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Platforms and Independent Studios: creating the right conditions for success

By - 13 July 2022

Independent studios are the lifeblood of the igaming industry through their delivery of innovative concepts, but often face barriers to growth.

Light & Wonder’s Partnership Director, Steve Mayes, is joined by game studio representatives Troy Zurawski, founder and CEO of Design Works Gaming, Rory Kimber, Account Management & Marketing Director at 1×2, and Claire Osborne, Vice President Interactive at Inspired, to look at what support is needed by independent studios to help with their aims of making a large-scale mark on the industry.

Why should platform providers support independent games studios?

Steve Mayes: The main reason we put a lot of effort into supporting studios is to drive innovation. There are hundreds of studios in the market, but there are not many that are producing the sort of stand-out content that carves out a niche for themselves.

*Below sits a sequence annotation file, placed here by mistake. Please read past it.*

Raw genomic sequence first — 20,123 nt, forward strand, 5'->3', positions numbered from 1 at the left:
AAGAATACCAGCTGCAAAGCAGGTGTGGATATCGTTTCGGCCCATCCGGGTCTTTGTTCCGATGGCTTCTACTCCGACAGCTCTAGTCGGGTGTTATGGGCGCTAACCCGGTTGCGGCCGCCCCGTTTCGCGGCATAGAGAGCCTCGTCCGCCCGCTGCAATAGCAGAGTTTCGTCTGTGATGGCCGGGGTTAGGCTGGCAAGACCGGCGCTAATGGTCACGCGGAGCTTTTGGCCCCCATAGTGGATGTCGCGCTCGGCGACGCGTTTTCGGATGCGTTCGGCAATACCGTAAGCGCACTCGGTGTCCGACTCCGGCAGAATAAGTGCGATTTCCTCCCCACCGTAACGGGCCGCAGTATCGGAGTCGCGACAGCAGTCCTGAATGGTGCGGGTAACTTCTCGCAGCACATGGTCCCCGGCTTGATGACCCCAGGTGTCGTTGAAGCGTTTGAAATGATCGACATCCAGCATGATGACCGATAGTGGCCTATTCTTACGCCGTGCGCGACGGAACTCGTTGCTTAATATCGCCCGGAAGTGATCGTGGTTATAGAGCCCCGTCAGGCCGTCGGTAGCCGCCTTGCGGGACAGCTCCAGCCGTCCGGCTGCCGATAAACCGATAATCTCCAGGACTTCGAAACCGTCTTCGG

As we see it at Light & Wonder, those innovative studios can provide plentiful opportunities for operators. This can range from local, market-specific content to studios producing particular types of games that bigger studios do not tend to cover.

As we are active in so many markets worldwide, it is vital that the scope of content we can offer is both as broad and as market specific as possible, taking in every potential player preference.

Troy Zurawski: Supporting independent game studios is a clear win for the platform. How else can the platform maximise market share or revenue if they do not optimise the performance and relationship with the studio?

In my opinion, ‘aggregation’ is not a word synonymous with success. I much prefer ‘partner’, which defines the winning relationship between Light & Wonder and DWG.

Rory Kimber: I think the ‘why’ is an easier question to answer. Diversity within a product offering is key to success and nobody has the resource to do it all. Independent game studios are also more likely to come up with innovative games or mechanics, I believe.